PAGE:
I’ll keep this post on sharing ideas decently short, in part because I’ve already tackled the concept of knowledge sharing using examples from Trello’s organizational design.
Where to begin?
I hope we all understand the value in sharing ideas. The theory would go that, by sharing an idea, someone could improve upon it. You see this recently in the tech sector. Google and Tesla, for example, open-source a ton of their patents. They essentially give access to seemingly-proprietary information to the world, in hopes the world can make it better.
Here comes the conflict, though.
Businesses have been run for so long on proprietary information, it’s almost baked into most cultures. Crucial information for people to do their job is often withheld down the chain, or across silos. Largely it’s withheld psychologically. It makes the person with more power/information feel better about their perch. Almost no one ever acknowledges that, which is where we got the expression “That’s above your pay grade.”
In reality, Bridgewater Associates — one of the most successful hedge funds in human history — believes nothing is truly proprietary (it’s called “radical transparency”). And, well, er, um, they make a lot of money. Isn’t that part of the whole goal?
So here’s our essential battle:
Sharing ideas seems good, but we need to protect our brand and our individual perches.
Sharing ideas and what makes a good engineer
We all deify engineers these days. But what makes a star one? Do we know? Here’s some ideas:
Back in the 90s, researchers at Carnegie Mellon set out to find what made the difference between “star engineers” and everybody else. At first, they were puzzled. “Perplexingly, after two years, our data showed no appreciable cognitive, personal or psychological, social, or work or organizational differences between stars and non-stars,” they wrote.
But as they dug further some insights started to emerge.They found that star engineers had a knack for “knowing who knows,” who is most likely to have valuable information that could help them solve a problem. A similar study of the design firm IDEO found that great innovators essentially act as “brokers “ able to access a diverse array of useful sources.
“Knowing who knows” is deeply tied to this concept of sharing ideas — or at least being willing to share ideas. “Diverse array of useful sources” is the same deal.
Doesn’t sharing ideas mean collaboration?
Dictionary-definition? Yes, probably. In reality, no. Here’s the difference in my worldview:
Sharing ideas is more organic. It’s running into a co-worker in a shared space, or IM’ing with someone. “Hey, what are you working on? (Beat.) That sounds interesting. Want to talk more about it?” It happens naturally. It might take a long time to initially happen, but when it does, the ball can really get rolling.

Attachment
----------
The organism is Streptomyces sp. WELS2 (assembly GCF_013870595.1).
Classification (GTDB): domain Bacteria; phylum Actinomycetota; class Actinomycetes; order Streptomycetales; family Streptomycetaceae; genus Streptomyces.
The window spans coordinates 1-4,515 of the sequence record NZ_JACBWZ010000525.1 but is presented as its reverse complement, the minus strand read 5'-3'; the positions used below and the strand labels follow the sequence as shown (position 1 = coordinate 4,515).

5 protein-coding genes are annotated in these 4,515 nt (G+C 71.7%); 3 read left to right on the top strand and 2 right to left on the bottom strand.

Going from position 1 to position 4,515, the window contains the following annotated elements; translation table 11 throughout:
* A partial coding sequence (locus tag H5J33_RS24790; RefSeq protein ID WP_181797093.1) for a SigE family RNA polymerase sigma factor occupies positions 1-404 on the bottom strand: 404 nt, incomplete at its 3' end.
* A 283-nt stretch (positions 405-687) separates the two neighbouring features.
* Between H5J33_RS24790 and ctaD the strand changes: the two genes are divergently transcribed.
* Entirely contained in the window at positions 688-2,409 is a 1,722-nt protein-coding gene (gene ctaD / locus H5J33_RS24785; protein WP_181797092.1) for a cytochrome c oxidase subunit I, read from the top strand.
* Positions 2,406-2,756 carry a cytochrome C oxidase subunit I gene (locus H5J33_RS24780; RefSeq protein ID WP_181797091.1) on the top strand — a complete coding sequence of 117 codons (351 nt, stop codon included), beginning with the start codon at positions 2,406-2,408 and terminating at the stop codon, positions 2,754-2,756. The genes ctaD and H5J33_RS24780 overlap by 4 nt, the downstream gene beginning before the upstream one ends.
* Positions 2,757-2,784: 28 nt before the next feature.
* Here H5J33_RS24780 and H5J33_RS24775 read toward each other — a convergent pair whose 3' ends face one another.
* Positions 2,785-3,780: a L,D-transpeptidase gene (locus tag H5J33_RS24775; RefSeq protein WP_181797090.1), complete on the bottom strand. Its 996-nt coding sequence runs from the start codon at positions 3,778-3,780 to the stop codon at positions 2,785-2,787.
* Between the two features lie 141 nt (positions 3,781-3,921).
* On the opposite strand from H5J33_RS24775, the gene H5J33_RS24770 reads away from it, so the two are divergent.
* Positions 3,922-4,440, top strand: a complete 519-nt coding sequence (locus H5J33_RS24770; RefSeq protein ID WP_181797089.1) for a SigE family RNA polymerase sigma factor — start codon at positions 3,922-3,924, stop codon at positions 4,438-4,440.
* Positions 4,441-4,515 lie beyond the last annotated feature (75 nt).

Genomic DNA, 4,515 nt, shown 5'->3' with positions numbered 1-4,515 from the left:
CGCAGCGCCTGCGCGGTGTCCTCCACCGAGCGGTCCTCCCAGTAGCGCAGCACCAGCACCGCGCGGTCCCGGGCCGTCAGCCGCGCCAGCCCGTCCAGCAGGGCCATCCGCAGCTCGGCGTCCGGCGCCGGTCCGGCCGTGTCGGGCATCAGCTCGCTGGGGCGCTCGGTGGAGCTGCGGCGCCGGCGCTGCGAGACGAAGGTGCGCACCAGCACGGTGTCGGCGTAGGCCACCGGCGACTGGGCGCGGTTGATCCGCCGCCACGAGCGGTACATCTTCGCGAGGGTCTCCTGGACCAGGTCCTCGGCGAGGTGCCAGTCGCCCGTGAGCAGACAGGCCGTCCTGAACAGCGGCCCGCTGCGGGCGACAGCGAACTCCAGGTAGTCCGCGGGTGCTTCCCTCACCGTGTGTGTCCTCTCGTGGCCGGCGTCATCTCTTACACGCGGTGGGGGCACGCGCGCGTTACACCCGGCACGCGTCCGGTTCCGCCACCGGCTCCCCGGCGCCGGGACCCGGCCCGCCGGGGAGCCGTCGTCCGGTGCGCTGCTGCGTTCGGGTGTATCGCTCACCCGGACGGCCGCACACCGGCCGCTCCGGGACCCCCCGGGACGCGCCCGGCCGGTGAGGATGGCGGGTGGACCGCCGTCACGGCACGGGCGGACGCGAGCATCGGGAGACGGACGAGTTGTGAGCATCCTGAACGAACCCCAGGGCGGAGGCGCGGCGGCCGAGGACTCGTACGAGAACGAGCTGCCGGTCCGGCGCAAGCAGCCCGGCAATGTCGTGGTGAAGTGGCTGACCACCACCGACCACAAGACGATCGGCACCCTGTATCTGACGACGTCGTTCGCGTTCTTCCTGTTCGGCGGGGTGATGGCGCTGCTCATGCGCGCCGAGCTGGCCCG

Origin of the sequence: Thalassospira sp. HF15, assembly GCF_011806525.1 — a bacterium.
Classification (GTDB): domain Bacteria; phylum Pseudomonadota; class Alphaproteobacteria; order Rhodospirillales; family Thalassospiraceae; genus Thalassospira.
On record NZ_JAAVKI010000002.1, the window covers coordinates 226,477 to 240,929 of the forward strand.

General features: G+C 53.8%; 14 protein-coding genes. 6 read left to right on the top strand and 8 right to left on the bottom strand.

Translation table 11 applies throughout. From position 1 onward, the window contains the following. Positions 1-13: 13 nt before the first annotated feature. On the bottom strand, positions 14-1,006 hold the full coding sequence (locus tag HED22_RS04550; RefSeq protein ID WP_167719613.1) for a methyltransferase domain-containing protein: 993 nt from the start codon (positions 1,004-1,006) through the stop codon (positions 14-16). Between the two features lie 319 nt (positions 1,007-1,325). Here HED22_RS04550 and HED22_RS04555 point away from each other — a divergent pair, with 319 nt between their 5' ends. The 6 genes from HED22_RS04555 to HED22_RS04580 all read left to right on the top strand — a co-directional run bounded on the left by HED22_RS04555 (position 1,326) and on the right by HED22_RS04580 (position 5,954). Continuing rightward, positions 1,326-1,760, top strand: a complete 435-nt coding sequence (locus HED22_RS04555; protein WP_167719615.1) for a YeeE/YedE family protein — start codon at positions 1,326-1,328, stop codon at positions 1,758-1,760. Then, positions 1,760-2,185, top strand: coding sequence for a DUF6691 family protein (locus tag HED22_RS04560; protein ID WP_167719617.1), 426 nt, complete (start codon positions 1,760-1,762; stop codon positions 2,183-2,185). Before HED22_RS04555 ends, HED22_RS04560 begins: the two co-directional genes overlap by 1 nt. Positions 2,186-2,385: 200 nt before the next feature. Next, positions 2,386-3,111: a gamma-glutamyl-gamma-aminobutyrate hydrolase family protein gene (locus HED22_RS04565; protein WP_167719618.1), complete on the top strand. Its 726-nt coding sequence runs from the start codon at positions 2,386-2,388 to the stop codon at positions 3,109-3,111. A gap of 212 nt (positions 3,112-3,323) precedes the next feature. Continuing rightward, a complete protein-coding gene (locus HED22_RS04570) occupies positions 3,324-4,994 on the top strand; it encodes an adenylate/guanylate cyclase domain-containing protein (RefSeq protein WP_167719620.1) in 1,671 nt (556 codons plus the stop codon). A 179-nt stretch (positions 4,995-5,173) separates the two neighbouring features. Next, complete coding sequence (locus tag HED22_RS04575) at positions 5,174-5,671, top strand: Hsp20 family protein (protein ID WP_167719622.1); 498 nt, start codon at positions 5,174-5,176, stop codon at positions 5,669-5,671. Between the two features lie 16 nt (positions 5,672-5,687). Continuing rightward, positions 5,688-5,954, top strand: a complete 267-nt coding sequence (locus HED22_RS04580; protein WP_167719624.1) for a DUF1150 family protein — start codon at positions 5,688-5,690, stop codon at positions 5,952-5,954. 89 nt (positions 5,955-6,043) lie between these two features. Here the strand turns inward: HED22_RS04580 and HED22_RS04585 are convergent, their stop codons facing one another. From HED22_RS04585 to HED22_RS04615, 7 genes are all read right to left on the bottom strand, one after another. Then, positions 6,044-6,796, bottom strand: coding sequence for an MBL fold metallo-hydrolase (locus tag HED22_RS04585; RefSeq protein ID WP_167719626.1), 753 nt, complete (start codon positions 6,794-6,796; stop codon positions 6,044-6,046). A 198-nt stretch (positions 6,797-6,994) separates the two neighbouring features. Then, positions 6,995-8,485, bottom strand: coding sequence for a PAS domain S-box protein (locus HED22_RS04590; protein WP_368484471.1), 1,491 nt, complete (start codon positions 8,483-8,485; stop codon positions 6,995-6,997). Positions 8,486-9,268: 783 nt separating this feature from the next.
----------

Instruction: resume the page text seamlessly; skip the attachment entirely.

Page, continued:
Collaboration is largely something forced on us by managers.
How do we get better at sharing ideas?
The first tier is pure psychology. You need a culture that understands good ideas can come from anywhere. That’s really hard for a lot of people. If you just spent 10 years climbing a chain and were constantly told “No, not yet?” Well, when you get the executive washroom key, you want to go do that to a bunch of new people. You hoard information to protect your level. It’s only natural.
So first you need a culture who sees value in open information. Most “thought leadership” only cites tech companies as examples of this. Tech companies do it better than the average, sure. But some other companies out there “get” this idea.
Beyond that, you need channels for sharing ideas. These can involve:
- Open spaces with food/games so people will congregate
- Events designed to share knowledge (which will also cut down on some loneliness issues)
- Some type of shared doc/site to collect ideas and have people comment, up-vote, etc.
- A process for vetting which ideas will go forward, get funding, etc.
- Incentive structures for those who combine cross-silo on a legit business model idea
- Group field trips
- Smash the cubicle walls with a sledgehammer
Basically, you need:
- A culture that “gets” it
- Physical spaces and tech corners that allow it to happen
- Clear incentives on what people might get from it
- Rinse and repeat
Probably the strongest argument for companies trying their hand at sharing ideas
Think of a 1972 Fortune 500 CEO. Consider the access to information he had.
Now think of a 16 year-old girl in Mumbai right now. Right this second.
Who do you think has access to more information at their fingertips?
I’d vote the latter.
Information is far more free globally now, via Google, Facebook, the Internet as a whole, mobile connectivity, etc.
But despite that cultural trend, organizations haven’t caught up. They mire themselves in an outdated way of thinking about information and who can access it.
The only way to cut through that —
— and the only way to “make work actually work for you” —
— is through sharing ideas.